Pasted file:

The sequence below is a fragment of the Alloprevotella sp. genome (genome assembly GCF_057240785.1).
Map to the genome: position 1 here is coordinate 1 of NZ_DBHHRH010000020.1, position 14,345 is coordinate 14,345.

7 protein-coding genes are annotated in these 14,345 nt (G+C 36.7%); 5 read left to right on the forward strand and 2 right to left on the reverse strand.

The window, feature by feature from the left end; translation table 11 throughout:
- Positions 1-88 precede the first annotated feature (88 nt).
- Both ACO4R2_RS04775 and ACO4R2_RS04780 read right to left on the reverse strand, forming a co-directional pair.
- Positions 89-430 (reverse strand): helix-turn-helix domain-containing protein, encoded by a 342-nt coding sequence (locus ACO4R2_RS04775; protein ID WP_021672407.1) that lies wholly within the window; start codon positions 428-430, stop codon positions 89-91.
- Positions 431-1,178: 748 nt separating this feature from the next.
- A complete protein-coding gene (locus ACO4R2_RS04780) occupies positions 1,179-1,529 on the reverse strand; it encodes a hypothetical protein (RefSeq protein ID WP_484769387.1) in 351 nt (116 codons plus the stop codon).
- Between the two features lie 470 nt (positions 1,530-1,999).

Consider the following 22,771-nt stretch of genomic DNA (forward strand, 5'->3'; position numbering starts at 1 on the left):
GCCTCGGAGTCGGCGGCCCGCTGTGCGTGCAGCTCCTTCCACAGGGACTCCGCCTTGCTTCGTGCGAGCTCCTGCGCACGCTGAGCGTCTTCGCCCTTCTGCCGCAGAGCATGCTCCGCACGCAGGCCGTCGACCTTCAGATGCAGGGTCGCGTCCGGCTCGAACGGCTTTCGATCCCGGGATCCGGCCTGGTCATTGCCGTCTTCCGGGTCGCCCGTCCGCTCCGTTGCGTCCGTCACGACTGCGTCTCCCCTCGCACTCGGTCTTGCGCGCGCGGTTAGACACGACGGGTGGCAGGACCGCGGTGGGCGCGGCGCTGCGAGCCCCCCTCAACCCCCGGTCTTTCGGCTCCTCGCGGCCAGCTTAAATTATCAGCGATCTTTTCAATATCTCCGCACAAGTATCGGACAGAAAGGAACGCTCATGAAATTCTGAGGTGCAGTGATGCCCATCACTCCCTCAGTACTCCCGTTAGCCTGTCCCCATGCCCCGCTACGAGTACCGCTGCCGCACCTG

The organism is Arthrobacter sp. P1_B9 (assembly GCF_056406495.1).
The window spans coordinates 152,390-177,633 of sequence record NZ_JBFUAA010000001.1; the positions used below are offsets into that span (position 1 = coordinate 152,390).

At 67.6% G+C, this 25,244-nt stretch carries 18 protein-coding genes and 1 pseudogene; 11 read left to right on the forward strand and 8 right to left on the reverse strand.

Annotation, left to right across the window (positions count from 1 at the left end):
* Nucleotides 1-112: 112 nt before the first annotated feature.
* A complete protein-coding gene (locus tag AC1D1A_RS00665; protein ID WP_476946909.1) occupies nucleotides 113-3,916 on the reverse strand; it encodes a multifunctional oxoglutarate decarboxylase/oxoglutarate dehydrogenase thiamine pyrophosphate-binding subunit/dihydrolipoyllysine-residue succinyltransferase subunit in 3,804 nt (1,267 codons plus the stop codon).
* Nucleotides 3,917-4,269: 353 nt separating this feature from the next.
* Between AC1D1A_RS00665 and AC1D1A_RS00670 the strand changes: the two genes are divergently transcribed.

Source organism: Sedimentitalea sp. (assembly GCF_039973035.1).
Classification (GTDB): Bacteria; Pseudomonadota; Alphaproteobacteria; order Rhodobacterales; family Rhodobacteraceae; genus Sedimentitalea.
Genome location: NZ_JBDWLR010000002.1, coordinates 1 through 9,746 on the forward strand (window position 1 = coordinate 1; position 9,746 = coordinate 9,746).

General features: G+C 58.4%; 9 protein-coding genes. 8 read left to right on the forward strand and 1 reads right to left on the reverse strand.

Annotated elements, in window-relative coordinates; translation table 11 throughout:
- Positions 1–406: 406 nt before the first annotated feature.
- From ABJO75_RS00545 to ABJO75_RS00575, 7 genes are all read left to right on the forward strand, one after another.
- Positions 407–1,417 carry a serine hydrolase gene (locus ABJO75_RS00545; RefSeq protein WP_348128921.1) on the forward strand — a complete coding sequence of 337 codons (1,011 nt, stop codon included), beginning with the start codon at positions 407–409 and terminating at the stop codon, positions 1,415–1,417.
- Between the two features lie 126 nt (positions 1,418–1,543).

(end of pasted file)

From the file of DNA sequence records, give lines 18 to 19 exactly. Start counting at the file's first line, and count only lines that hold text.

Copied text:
* A complete protein-coding gene (locus tag AC1D1A_RS00665; protein ID WP_476946909.1) occupies nucleotides 113-3,916 on the reverse strand; it encodes a multifunctional oxoglutarate decarboxylase/oxoglutarate dehydrogenase thiamine pyrophosphate-binding subunit/dihydrolipoyllysine-residue succinyltransferase subunit in 3,804 nt (1,267 codons plus the stop codon).
* Nucleotides 3,917-4,269: 353 nt separating this feature from the next.